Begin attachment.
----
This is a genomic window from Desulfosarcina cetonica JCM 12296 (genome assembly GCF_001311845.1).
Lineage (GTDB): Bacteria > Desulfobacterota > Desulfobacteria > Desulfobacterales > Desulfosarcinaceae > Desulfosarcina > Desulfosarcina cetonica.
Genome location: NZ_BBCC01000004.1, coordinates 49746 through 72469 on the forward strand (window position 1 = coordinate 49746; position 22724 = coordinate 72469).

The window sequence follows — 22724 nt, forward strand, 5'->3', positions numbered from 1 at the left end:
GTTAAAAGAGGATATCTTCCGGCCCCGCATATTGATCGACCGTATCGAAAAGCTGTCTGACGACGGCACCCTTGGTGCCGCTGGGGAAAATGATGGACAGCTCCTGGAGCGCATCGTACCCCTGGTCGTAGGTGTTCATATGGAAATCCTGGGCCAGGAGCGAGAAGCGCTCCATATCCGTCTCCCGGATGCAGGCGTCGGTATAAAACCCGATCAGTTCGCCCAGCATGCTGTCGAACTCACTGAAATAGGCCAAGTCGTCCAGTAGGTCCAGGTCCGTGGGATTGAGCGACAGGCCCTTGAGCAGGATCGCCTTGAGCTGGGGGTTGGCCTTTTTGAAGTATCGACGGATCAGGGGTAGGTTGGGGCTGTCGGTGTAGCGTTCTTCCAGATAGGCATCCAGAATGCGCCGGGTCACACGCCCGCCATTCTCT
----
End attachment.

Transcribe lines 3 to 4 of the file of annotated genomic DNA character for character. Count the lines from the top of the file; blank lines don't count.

Genome location: NZ_BBCC01000004.1, coordinates 49746 through 72469 on the forward strand (window position 1 = coordinate 49746; position 22724 = coordinate 72469).

The window sequence follows — 22724 nt, forward strand, 5'->3', positions numbered from 1 at the left end: